This Prince is one of the first modern kings who possessed the accomplishment of writing. Our Henry I ('Beauclerc') could not write, and signed with a mark, as any one may see who will take the trouble to consult Cott. MS. Vesp. F. iii. (British Museum).


On the 23rd of March 1208, England underwent the full vengeance of the papal wrath.

King John had occupied the throne during nearly nine years, and had contrived to lose his continental territories, and to incur the hatred of his subjects; and he now quarrelled with the Church, --then a very formidable power. The ground of dispute was the appointment of an Archbishop of Canterbury; and as the ecclesiastics of Canterbury espoused the papal choice, John treated them with a degree of brutality which could not fail to provoke the utmost indignation of the Court of Rome. Innocent III, who at this time occupied the papal chair, expostulated with the king of England, and demanded redress, following up these demands with threats of laying an interdict upon the kingdom, and excommunicating the king. When these threats were announced to John, 'the king,' to use the words of the contemporary historian, Roger de Wendover, 'became nearly mad with rage, and broke forth in words of blasphemy against the Pope and his cardinals, swearing by God's teeth that, if they or any other priests soever presumptuously dared to lay his dominions under an interdict, he would banish all the English clergy, and confiscate all the property of the church;' adding that, if he found any of the Pope's clerks in England, he would send them home to Rome with their eyes torn out and their noses split, 'that they might be known there from other people.'

Accordingly, on Easter Monday, 1208, which that year fell on the 23rd of March, the three bishops of London, Ely, and Winchester, as the Pope's legates, laid a general interdict on the whole of England, by which all the churches were closed, and all religious service was discontinued, with the exception of confession, the administration of the viaticum on the point of death, and the baptism of children. Marriages could no longer be celebrated, and the bodies of the dead 'were carried out of cities and towns, and buried in roads and ditches, without prayers or the attendance of priests.'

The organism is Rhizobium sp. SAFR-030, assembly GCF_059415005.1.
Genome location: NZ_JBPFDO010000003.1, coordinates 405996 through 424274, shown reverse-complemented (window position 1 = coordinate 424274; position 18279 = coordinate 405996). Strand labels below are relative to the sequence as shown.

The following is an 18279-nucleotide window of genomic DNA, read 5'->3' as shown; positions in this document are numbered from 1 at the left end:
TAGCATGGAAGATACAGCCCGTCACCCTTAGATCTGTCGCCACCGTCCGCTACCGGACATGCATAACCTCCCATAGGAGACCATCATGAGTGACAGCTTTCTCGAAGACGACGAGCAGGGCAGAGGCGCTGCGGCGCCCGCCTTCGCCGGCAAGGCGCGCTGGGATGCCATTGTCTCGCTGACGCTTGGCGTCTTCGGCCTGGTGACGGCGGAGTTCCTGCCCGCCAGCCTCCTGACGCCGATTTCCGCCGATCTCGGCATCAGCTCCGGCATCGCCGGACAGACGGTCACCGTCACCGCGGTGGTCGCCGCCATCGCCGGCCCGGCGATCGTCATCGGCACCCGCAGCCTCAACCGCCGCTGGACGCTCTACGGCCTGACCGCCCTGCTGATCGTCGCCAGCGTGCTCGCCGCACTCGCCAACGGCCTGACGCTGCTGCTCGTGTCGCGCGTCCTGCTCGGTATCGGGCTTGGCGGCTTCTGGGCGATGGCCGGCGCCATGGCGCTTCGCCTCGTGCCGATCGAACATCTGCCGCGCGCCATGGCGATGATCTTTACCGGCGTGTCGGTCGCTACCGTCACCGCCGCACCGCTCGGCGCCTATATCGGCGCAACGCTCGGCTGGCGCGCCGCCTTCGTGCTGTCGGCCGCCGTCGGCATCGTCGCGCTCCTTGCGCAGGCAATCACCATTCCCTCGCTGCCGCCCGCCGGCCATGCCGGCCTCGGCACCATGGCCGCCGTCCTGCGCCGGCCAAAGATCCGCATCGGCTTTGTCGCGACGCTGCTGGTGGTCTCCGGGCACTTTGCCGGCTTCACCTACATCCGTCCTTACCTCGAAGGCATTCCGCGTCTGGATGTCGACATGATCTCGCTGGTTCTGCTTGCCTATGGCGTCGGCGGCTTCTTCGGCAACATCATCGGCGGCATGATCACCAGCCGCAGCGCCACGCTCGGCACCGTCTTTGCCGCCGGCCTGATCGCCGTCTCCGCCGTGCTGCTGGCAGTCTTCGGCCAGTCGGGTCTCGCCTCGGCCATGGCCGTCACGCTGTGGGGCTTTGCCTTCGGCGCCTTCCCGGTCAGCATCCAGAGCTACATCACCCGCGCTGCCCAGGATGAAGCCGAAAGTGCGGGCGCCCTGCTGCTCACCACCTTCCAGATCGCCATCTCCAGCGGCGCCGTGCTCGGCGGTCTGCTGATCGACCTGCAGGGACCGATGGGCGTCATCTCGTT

The king retaliated by carrying out his threat of confiscation; he seized all the church property, giving the ecclesiastical proprietors only a scanty allowance of food and clothing. 'The corn of the clergy was every-where locked up,' says the contemporary writer, 'and distrained for the benefit of the revenue; the concubines of the priests and clerks were taken by the king's servants, and compelled to ransom themselves at a great expense; monks and other persons ordained, of any kind, when found travelling on the roads, were dragged from their horses, robbed, and basely ill-treated by the king's satellites, and no one would do them justice.

About that time the sergeants of a certain sheriff on the borders of Wales came to the king, bringing in their custody, with his hands tied behind him, a robber who had robbed and murdered a priest on the high road; and on their asking the king what it was his pleasure should be done to a robber in such a case, the king immediately replied, 'He has only slain one of my enemies release him, and let him go.' 'In such a state of things, it is not to be wondered at if the higher ecclesiastics fled to the Continent, and as many of the others as could make their escape followed their example. This gloomy period, which lasted until the taking off the interdict in 1214, upwards of six years, was long remembered in the traditions of the peasantry.